Inspirational As Fuck

On Sunday, March 9, 2014, Fox (the entertainment channel, not the “news” channel) began their broadcast of the new COSMOS: A Spacetime Odyssey television series.


The following video pretty much sums up my reaction:




Whoever that kid is, here is hoping she remembers this in 20 or 30 years.


Watching the new COSMOS was an interesting experience. As a fan of science and science edutainment in general, I was pretty familiar with most of the actual scientific information conveyed by the show’s amazing host, Neil deGrasse Tyson. The fact was, in fact, that there was not a lot of it there (although I must say that historical information surrounding Giordano Bruno was new to me) which I found mildly disappointing. That is, until I realized that science, or at least specific scientific facts, are not the point of the new COSMOS. It was only when Tyson, at the end of the episode, gave his very personal account of a meeting with the late, great Carl Sagan that I understood what COSMOS intended to be:


Inspirational As Fuck.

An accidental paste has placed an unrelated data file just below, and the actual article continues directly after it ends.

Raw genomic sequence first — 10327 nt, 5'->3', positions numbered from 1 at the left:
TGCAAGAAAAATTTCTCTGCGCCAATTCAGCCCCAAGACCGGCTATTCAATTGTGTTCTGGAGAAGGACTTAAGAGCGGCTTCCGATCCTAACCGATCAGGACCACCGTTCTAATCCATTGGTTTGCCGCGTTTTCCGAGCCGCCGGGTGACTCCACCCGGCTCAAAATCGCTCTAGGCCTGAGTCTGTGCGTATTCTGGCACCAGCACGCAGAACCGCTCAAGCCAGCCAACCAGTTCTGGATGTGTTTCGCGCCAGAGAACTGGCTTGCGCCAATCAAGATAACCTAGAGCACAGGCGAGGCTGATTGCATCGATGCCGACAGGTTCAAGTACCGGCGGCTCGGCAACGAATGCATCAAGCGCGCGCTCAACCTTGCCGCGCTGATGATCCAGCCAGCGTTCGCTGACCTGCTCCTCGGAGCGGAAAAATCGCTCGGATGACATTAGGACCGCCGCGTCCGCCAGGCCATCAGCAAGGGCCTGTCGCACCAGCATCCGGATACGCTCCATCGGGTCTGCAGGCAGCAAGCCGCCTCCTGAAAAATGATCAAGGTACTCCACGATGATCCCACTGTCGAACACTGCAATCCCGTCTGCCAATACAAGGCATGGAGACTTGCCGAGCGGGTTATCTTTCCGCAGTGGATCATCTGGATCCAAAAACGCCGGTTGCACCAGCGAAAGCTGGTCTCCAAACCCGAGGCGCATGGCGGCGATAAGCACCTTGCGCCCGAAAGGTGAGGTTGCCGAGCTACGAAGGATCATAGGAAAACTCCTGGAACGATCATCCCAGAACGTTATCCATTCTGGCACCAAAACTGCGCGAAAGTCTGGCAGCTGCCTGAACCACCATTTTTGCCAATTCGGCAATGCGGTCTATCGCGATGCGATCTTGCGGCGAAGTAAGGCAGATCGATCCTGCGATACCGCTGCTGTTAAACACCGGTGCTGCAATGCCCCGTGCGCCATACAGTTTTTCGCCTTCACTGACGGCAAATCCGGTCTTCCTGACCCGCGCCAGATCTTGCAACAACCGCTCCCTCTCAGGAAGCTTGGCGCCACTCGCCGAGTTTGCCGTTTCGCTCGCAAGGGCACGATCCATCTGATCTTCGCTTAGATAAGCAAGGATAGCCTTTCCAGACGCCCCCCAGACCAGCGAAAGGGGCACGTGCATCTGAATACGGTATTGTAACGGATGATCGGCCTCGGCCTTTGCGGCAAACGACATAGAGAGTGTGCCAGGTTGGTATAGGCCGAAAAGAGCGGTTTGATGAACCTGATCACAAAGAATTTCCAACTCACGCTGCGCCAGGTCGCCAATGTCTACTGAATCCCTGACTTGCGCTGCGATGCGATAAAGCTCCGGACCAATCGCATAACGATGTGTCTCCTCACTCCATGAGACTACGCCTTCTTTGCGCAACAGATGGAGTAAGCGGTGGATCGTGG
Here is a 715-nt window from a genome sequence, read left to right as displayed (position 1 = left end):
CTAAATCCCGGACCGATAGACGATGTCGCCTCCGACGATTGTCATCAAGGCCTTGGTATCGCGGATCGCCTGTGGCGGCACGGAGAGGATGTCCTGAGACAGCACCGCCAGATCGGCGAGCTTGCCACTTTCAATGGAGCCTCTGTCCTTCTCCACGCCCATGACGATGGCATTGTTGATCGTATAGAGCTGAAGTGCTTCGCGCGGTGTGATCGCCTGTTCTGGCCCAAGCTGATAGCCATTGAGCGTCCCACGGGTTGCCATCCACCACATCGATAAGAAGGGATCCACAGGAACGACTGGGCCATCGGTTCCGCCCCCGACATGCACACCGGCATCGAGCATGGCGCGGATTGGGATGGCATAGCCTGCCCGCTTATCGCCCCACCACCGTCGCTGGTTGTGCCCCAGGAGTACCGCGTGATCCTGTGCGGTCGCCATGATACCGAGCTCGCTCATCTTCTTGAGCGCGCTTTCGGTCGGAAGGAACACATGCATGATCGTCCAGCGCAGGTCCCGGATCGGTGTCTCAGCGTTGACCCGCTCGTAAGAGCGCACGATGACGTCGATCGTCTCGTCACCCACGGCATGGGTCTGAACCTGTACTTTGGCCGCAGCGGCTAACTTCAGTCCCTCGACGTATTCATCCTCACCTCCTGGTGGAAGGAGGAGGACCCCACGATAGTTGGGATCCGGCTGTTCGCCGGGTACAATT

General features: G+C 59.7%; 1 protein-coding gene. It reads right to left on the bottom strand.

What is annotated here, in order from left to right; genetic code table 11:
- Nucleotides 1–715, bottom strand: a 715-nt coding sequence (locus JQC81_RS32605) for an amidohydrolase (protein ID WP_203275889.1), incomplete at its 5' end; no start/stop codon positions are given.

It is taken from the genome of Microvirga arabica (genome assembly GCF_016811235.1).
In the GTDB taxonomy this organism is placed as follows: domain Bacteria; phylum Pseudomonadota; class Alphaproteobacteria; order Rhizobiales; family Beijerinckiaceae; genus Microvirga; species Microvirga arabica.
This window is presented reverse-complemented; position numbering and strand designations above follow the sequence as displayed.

Take a look at that video linked above. THAT is why this new COSMOS exists. Scientific literacy and interest are at an all time low and the future of human spaceflight may not sit with America. In light of this turn of events in the latter quarter of the 20th century and the start of the 21st, a show like Tyson’s (and Seth MacFarlane — yes, the Family Guy guy) COSMOS is not just a good idea, but a necessary step in the war for the minds, hearts and dreams of the next generation. Both Tyson and MacFarlane have expressed in multiple interviews the importance of making sure the show would be broadcast on a national network as opposed to a niche cable network like Discovery Channel. In short, it comes down to navel gazing and preaching to the choir: viewers like me, who search out NOVA and The Universe for our edutainment don’t “need” COSMOS. Arguably, my kids don’t either, because I have already exposed them to science and science based entertainment. But, if America is to regain its prominence is science and technology and have a shot at competing in the new, global space race, the next generation of American Idol viewers to fall in love with, well, the cosmos.